Spelling is a core language arts skill in the third grade curriculum. You can support kids' spelling skills with this guided lesson that features targeted instruction in common spelling patterns, as well as plenty of chances to practice. The content of this lesson was created by our team of teachers and curriculum experts. For even more spelling practice, consider downloading and printing our recommended spelling worksheets.
Between mastering the alphabet sequence and alphabetizing, your students will turn into veritable wordsmiths. Along the way, they may need a helping hand. Education.com’s activity and game ideas will help you guide students through literacy learning in a way that provides ample space for independent and group learning. Within no time at all, students will be sounding out new spelling words all class period long.
Students may look at the alphabet as simply a way of memorizing the letters used in the English language. It is also, however, a sequence of letters in an widely accepted order. This makes the sequence useful for collation in what is called alphabetical order.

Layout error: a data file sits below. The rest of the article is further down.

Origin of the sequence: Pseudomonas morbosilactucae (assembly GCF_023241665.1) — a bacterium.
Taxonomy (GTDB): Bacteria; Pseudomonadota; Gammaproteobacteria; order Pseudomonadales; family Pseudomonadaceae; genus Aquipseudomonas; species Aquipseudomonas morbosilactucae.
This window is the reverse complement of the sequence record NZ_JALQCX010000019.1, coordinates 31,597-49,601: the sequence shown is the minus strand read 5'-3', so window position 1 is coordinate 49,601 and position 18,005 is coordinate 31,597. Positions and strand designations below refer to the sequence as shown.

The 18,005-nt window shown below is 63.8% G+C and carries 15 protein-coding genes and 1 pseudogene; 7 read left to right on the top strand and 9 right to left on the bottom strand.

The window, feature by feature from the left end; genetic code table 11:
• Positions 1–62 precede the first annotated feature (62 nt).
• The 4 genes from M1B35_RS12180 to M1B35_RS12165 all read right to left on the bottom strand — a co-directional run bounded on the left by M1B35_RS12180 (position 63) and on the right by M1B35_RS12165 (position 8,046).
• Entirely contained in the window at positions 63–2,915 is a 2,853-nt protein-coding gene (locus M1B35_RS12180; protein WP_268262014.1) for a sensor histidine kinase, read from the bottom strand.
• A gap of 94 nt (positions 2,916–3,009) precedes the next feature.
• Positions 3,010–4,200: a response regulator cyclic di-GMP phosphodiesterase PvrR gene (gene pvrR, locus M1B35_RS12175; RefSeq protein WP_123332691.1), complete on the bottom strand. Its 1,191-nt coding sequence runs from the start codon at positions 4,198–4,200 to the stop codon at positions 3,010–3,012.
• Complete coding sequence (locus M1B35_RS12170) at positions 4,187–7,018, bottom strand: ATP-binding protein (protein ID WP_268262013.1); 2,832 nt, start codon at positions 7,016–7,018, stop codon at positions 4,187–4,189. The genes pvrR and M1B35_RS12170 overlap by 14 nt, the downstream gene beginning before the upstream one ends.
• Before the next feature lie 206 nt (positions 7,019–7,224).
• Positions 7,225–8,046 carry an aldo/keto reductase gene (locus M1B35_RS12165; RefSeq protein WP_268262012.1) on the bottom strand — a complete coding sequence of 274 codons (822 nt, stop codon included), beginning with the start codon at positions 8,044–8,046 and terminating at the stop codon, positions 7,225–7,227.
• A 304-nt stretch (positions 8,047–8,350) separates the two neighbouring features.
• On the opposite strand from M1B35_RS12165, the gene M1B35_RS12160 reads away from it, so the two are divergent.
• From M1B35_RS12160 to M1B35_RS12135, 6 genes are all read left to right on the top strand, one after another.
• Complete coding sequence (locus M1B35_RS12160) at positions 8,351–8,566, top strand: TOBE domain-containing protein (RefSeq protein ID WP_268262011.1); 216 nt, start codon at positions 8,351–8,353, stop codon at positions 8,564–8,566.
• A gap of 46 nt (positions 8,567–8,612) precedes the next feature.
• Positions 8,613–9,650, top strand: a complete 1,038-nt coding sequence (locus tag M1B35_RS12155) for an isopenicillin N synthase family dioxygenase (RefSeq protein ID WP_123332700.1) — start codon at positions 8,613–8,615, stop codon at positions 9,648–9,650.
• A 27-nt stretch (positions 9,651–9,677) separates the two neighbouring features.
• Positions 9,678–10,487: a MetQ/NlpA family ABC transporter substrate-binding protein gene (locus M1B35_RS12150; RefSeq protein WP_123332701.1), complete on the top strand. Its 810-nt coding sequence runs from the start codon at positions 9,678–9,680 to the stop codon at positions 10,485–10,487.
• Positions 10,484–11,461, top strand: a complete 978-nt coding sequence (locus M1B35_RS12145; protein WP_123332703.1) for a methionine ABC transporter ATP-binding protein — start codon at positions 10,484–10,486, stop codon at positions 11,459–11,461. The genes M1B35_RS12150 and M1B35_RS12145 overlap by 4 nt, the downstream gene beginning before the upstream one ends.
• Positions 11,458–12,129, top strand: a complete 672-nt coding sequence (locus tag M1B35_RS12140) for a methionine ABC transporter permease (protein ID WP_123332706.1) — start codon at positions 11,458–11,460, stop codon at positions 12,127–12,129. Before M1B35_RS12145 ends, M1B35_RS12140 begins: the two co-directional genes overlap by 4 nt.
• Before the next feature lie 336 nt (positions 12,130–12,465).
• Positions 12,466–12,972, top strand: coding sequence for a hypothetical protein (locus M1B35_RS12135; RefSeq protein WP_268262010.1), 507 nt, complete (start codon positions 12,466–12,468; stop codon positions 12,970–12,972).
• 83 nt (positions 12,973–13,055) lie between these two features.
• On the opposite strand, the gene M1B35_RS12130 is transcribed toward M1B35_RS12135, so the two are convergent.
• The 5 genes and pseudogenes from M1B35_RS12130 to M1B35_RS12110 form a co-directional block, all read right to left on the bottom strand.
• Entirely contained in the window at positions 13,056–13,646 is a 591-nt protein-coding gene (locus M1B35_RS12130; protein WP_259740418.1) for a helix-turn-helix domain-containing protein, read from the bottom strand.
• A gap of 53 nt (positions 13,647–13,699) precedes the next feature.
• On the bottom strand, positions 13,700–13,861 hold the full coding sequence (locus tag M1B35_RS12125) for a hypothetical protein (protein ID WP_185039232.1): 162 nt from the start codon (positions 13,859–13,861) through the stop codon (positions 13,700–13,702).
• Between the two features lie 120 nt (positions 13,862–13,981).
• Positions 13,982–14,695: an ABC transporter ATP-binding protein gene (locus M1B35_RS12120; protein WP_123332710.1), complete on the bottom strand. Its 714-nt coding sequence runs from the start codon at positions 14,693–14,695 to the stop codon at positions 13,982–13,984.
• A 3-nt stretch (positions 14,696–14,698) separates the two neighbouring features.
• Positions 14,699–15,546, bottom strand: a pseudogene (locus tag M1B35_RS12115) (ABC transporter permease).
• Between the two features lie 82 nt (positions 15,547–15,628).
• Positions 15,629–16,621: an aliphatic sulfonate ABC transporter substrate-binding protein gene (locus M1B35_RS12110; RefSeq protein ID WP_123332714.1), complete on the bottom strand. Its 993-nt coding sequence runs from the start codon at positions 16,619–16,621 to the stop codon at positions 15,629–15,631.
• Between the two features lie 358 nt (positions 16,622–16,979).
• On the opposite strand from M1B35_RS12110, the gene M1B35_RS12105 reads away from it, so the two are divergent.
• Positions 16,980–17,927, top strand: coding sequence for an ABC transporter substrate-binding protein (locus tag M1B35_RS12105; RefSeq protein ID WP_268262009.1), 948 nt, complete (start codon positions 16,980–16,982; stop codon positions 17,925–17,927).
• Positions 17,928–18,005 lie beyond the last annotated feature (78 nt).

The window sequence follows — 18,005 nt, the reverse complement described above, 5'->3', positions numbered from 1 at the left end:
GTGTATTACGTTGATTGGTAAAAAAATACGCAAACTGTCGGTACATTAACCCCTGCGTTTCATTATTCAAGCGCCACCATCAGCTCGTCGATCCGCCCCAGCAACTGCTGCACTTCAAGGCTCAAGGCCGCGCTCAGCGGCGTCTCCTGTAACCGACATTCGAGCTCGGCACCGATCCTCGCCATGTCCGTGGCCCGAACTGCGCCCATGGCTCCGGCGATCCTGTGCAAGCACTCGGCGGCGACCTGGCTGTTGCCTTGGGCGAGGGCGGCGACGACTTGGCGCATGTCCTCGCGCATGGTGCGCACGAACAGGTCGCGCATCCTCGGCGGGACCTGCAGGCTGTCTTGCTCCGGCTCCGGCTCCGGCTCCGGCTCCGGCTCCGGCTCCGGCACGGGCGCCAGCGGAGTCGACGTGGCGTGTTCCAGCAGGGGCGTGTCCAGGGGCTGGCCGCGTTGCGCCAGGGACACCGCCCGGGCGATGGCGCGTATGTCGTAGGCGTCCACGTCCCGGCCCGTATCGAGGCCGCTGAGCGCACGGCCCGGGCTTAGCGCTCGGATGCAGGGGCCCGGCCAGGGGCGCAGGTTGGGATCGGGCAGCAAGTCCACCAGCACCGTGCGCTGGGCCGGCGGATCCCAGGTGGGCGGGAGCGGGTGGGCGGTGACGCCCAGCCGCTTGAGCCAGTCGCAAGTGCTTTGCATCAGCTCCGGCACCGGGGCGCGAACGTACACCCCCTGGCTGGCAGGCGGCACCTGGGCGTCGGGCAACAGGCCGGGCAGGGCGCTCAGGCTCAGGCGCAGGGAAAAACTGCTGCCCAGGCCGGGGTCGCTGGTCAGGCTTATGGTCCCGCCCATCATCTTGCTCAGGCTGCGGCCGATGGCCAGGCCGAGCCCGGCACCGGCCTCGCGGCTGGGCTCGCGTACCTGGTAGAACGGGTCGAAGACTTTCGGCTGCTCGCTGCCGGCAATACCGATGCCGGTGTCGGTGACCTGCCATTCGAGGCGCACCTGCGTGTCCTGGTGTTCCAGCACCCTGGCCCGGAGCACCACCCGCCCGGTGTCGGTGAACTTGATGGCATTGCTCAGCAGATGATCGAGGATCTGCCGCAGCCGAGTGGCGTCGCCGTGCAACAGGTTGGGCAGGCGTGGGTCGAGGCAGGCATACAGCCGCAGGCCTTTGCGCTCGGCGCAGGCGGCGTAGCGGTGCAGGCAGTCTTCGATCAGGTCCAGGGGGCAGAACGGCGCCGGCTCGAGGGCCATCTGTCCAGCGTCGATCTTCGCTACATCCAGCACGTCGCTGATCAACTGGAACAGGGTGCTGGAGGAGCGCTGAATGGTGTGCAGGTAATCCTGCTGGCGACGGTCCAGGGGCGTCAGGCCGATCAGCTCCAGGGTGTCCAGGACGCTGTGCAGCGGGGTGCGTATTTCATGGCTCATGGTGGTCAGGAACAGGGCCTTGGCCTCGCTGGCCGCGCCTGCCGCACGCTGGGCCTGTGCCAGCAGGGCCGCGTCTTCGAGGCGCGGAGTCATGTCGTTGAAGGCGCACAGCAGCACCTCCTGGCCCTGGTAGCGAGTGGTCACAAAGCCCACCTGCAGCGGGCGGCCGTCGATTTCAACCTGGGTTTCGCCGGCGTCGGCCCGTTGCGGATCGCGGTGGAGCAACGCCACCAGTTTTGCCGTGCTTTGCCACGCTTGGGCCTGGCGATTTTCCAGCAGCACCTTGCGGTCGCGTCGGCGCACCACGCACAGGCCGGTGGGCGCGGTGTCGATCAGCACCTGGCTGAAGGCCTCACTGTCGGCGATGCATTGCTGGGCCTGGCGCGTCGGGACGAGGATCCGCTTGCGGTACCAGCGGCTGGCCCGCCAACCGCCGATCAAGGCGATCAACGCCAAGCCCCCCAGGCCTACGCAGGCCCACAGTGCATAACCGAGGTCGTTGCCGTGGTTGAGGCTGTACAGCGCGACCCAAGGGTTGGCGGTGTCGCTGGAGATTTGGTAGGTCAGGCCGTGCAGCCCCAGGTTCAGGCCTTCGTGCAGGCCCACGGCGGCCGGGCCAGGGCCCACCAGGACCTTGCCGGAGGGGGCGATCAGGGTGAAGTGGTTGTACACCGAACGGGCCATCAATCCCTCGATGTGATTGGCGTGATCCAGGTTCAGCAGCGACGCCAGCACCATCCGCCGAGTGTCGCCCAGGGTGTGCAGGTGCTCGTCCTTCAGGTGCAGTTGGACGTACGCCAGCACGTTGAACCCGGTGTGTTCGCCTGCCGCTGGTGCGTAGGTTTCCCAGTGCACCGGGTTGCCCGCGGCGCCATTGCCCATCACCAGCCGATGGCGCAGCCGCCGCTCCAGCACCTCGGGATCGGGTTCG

Collation is the process of assembling written information into a standard order. When the written information is a string of letters, it is logical to use the alphabet to sort them. The resulting sort is known as alphabetical order. Alphabetical order is most often based on the first letter of the character string. Strings starting with A will come first, followed by strings beginning with B. If there are no strings that begin with the next letter of the alphabet, it is skipped.
When two strings begin with the same letter, the second letter of the string is used to determine the order. Aardvark will come before abacus, for example. If the first and second letters are both the same, the third letter will be considered. This will go on until the letters differ and they strings can be sorted correctly.
If the string contains more than one word, students will have to be told which standard to use. There are two accepted methods: remove the spaces and sort as though they weren’t there, or use the spaces, sorting the space as before the letter “a”. Some high frequency words like “the” and “a” are ignored altogether when sorting if they come first.
Working with the resources provided by Education.com will allow your students to practice putting things in alphabetical order and may lead to a higher understanding of this method of collation.